Swansea head coach Garry Monk is relishing the chance to pit his wits against mentor Roberto Martinez this weekend.
Monk, unbeaten since taking charge of the Swans following the sacking of Michael Laudrup, takes his squad to Goodison Park to face Martinez's Everton side on Sunday.
Monk played alongside Martinez at Swansea after joining from Southampton in 2004, and became Martinez's captain when the Spaniard returned as manager in 2007, despite missing almost the whole of the previous season through injury.
Martinez has gone on to manage Wigan and Everton, and has the Toffees firmly in the mix for Champions League qualification in his first season in charge.
The 40-year-old has been in touch with Monk following his shock promotion, and the Swans boss readily acknowledges Martinez has been a big influence on him.
"He was my captain when I first came here and I got to form a really good bond with him," he said.
"He was a fantastic leader and he came back as manager.
"I have learnt from him and the experiences he had here, it's like what I am doing now, taking charge after being a player and changing your role.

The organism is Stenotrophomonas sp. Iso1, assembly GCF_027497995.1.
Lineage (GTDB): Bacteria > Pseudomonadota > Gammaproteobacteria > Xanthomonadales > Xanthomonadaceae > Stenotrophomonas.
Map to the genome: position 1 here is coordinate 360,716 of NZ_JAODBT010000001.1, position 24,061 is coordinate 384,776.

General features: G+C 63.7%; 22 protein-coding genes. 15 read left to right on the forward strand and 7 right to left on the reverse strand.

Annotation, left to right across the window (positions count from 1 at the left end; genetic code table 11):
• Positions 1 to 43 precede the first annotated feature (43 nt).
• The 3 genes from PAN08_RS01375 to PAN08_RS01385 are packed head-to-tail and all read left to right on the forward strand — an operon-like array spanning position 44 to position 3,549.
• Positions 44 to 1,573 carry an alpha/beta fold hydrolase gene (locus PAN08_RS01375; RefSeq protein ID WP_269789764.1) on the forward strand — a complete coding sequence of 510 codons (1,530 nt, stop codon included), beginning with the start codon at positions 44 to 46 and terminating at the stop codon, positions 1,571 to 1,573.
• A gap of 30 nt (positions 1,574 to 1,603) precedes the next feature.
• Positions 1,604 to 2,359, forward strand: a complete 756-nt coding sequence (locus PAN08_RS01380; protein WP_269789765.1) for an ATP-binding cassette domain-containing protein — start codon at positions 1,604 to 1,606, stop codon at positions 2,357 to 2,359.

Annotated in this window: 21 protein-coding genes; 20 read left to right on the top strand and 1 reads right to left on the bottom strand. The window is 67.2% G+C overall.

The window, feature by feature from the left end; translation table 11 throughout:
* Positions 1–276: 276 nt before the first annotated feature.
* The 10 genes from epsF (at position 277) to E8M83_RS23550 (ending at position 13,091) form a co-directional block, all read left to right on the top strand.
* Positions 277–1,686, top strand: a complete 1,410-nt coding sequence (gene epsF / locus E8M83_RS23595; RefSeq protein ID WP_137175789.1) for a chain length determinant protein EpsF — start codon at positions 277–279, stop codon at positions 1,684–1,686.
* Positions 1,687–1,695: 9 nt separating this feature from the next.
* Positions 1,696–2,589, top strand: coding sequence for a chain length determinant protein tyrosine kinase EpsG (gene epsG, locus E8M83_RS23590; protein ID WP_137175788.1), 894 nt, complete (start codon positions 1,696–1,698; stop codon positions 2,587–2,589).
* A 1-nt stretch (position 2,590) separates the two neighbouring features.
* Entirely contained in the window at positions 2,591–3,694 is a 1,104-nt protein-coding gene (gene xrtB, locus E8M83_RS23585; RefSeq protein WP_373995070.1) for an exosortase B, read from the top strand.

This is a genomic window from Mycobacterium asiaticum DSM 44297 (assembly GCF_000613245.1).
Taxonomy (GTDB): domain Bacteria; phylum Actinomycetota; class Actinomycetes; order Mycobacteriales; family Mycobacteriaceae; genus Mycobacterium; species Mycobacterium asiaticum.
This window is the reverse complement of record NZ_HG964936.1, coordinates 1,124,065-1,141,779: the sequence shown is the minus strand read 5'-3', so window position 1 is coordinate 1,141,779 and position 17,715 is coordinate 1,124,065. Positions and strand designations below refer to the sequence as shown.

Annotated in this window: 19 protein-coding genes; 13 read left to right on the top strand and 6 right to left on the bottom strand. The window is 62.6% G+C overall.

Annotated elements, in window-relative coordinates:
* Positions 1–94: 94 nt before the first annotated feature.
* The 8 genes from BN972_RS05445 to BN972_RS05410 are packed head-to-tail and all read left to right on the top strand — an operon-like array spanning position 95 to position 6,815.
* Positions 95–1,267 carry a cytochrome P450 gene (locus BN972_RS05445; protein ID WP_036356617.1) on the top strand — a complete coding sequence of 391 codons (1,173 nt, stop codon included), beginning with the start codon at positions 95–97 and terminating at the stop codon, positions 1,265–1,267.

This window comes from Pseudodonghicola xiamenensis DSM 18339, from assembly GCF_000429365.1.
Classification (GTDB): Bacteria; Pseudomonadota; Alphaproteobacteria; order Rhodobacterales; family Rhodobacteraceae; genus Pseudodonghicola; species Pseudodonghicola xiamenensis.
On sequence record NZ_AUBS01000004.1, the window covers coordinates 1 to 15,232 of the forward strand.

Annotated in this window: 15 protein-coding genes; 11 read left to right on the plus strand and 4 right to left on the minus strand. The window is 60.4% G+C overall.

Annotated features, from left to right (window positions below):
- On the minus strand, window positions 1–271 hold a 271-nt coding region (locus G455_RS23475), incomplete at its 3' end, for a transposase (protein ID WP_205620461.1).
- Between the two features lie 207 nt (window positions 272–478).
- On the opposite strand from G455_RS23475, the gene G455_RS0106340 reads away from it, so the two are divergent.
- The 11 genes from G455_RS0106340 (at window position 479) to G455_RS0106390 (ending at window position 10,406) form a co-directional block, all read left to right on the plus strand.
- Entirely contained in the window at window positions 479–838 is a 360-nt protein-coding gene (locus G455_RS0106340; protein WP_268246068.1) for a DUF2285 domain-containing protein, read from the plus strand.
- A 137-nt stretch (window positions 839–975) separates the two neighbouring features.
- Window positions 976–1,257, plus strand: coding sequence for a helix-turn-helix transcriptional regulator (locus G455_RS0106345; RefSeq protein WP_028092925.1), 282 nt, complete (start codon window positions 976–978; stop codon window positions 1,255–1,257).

"He is a great guy and he is at the top of his game. Everyone always said he was an up-and-coming manager and I have experienced his management so we all know how good he is.
"He is probably even better now and it will be good to see his staff too, guys like Graeme Jones who was a really important part of our progression.
"You have to take the good bits from your managers and most of what Roberto and Graeme did was very good.
"We keep in contact, he texted me when I got the job and we have spoken since and I am sure we will have a good chat before and after the game on Sunday. That relationship will always be there no matter what."
Swansea's main focus remains Premier League survival, with the Welsh club four points clear of the drop zone after the midweek draw at Stoke.
But Monk is eager for more cup success, having tasted Capital One Cup glory last season, and still views the FA Cup as one of the highlights of the domestic calendar despite the tournament's fading importance in recent years.
"Of course we want to progress," he said.
"We had a good experience in a cup competition last year, and we'll be trying to win the game.
"If we can come through this game and the rest of the month with some good performances and good results, then I think it will stand us in good stead for the rest of the season.
"But we have to approach it how we want to and do the best we can."
He added: "If you speak to the foreign players it is one of the competitions they know best growing up, it is one of the biggest domestic cup competitions in the world.
"Football cultures round the world know about it so I don't think you have to promote it as much as people may imagine. They understand what the FA Cup is and they want to experience it."